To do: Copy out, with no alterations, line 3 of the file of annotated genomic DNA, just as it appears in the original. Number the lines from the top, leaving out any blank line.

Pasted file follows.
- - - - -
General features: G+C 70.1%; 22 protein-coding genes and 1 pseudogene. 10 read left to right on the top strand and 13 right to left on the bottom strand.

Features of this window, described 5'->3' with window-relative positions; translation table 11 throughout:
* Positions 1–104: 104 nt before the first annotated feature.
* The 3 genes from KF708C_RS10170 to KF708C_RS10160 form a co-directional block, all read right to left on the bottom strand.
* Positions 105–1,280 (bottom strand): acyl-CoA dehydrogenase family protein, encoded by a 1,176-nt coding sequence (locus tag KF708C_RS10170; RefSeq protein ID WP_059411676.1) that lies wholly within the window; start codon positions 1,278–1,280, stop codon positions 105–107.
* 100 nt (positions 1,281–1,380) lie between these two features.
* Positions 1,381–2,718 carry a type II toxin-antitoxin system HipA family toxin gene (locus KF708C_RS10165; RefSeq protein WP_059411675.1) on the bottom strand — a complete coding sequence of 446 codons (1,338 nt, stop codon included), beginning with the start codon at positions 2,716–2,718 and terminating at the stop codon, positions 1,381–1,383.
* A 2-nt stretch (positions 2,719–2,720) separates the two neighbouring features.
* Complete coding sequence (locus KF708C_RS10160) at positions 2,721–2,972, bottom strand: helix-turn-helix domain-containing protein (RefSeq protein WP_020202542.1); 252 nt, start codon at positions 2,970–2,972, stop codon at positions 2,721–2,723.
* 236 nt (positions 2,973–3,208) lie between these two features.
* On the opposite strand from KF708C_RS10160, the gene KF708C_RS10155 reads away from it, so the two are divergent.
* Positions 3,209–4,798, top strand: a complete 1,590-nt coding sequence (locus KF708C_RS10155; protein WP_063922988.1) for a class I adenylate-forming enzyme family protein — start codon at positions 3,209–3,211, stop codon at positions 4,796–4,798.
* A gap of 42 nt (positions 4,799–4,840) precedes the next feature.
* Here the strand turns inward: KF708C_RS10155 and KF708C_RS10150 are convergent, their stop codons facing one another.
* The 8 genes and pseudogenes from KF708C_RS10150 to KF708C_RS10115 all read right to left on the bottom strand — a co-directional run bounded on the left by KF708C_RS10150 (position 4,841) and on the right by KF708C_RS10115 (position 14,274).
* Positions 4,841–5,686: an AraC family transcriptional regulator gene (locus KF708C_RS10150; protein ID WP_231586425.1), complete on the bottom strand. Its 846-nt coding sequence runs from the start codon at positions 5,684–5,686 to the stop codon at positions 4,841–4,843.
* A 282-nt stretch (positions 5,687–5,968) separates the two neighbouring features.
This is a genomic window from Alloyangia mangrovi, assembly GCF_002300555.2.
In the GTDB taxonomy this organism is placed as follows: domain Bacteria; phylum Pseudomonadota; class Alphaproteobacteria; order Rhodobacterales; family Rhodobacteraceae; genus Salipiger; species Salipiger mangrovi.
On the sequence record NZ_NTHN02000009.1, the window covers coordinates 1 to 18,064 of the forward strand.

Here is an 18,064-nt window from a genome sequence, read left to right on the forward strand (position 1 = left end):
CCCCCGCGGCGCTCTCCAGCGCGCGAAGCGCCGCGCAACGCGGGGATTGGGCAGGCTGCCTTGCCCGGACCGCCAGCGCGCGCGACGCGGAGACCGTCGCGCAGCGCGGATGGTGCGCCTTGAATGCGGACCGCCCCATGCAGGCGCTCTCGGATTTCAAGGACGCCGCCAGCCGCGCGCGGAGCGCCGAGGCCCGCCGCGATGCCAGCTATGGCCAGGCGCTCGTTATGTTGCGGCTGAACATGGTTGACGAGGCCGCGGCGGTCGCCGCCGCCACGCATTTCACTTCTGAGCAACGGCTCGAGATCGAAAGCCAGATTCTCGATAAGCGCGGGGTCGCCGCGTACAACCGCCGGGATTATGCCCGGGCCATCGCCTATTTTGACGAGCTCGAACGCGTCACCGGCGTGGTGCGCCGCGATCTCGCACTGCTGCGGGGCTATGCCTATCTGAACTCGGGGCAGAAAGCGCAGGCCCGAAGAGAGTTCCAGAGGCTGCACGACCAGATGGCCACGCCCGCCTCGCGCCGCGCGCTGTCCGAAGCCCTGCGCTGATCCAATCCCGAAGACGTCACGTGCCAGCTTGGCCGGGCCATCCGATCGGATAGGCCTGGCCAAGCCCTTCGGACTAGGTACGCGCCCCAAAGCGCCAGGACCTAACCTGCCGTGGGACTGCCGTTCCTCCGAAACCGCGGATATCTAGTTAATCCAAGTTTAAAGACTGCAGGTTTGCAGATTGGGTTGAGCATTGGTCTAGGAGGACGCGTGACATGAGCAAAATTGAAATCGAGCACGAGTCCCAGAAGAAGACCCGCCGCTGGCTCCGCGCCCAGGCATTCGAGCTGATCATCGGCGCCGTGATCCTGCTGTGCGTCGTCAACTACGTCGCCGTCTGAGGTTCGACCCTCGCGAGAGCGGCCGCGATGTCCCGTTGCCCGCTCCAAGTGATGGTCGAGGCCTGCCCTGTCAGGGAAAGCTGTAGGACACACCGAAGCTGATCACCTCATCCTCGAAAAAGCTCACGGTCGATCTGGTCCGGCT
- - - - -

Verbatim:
* Positions 1–104: 104 nt before the first annotated feature.